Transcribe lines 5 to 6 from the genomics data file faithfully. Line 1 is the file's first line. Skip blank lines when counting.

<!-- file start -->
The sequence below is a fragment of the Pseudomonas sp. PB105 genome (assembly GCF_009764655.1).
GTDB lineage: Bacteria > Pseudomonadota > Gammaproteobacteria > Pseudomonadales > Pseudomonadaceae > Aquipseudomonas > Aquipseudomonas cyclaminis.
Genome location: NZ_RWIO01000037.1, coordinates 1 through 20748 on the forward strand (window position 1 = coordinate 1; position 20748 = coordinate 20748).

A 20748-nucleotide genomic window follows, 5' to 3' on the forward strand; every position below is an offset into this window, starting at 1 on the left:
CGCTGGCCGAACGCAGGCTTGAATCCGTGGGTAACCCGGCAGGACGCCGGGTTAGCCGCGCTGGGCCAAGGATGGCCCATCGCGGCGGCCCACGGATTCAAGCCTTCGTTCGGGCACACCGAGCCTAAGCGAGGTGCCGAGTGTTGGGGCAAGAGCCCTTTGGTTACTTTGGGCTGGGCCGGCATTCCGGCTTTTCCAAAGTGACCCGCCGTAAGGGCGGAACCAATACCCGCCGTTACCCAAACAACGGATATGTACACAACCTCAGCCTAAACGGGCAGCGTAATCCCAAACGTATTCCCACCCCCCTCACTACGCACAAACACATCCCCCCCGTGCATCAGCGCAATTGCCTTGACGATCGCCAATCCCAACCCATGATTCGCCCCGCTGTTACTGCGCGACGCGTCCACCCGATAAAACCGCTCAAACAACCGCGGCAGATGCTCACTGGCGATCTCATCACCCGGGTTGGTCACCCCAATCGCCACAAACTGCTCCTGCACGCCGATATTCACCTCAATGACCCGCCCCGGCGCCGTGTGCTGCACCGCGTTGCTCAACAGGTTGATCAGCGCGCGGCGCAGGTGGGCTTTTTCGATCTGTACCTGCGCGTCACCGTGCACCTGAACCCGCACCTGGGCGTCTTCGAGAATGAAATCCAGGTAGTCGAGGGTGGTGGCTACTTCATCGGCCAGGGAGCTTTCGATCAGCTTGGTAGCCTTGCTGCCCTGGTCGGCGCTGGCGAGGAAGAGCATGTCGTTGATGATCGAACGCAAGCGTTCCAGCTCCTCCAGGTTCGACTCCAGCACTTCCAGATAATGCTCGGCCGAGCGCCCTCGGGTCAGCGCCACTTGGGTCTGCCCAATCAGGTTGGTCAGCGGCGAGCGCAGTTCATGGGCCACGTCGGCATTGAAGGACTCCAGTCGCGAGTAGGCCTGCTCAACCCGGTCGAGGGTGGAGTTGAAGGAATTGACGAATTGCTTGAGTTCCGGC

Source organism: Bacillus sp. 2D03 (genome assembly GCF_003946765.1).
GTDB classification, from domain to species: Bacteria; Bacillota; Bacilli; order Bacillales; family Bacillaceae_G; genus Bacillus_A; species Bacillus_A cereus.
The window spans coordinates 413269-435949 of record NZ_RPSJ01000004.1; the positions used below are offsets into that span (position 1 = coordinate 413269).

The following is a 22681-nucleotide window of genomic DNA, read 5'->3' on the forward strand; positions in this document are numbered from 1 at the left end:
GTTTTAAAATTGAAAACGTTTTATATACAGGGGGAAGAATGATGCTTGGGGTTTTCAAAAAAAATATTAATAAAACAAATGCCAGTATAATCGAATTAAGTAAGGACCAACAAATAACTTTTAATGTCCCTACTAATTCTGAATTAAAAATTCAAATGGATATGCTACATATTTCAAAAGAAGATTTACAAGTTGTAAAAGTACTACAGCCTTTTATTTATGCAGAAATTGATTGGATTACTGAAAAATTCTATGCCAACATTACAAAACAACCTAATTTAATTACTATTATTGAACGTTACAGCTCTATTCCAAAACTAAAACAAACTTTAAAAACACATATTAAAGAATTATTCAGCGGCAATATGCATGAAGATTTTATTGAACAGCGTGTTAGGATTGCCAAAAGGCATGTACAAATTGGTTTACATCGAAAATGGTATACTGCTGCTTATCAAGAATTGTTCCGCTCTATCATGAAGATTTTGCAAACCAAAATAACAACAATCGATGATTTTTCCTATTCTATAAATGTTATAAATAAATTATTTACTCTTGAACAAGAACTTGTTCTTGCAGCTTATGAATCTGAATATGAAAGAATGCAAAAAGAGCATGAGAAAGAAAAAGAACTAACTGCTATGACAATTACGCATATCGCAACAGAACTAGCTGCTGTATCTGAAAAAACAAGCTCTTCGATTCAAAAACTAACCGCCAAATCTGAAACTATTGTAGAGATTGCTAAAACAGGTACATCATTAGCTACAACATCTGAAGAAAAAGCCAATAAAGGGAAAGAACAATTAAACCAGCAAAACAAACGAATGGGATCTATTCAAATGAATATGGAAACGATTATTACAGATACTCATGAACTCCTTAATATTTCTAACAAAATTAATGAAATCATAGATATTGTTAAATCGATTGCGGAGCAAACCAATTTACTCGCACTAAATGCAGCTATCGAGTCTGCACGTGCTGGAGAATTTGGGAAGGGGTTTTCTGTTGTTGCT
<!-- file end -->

CGCTGGCCGAACGCAGGCTTGAATCCGTGGGTAACCCGGCAGGACGCCGGGTTAGCCGCGCTGGGCCAAGGATGGCCCATCGCGGCGGCCCACGGATTCAAGCCTTCGTTCGGGCACACCGAGCCTAAGCGAGGTGCCGAGTGTTGGGGCAAGAGCCCTTTGGTTACTTTGGGCTGGGCCGGCATTCCGGCTTTTCCAAAGTGACCCGCCGTAAGGGCGGAACCAATACCCGCCGTTACCCAAACAACGGATATGTACACAACCTCAGCCTAAACGGGCAGCGTAATCCCAAACGTATTCCCACCCCCCTCACTACGCACAAACACATCCCCCCCGTGCATCAGCGCAATTGCCTTGACGATCGCCAATCCCAACCCATGATTCGCCCCGCTGTTACTGCGCGACGCGTCCACCCGATAAAACCGCTCAAACAACCGCGGCAGATGCTCACTGGCGATCTCATCACCCGGGTTGGTCACCCCAATCGCCACAAACTGCTCCTGCACGCCGATATTCACCTCAATGACCCGCCCCGGCGCCGTGTGCTGCACCGCGTTGCTCAACAGGTTGATCAGCGCGCGGCGCAGGTGGGCTTTTTCGATCTGTACCTGCGCGTCACCGTGCACCTGAACCCGCACCTGGGCGTCTTCGAGAATGAAATCCAGGTAGTCGAGGGTGGTGGCTACTTCATCGGCCAGGGAGCTTTCGATCAGCTTGGTAGCCTTGCTGCCCTGGTCGGCGCTGGCGAGGAAGAGCATGTCGTTGATGATCGAACGCAAGCGTTCCAGCTCCTCCAGGTTCGACTCCAGCACTTCCAGATAATGCTCGGCCGAGCGCCCTCGGGTCAGCGCCACTTGGGTCTGCCCAATCAGGTTGGTCAGCGGCGAGCGCAGTTCATGGGCCACGTCGGCATTGAAGGACTCCAGTCGCGAGTAGGCCTGCTCAACCCGGTCGAGGGTGGAGTTGAAGGAATTGACGAATTGCTTGAGTTCCGGC

Source organism: Bacillus sp. 2D03 (genome assembly GCF_003946765.1).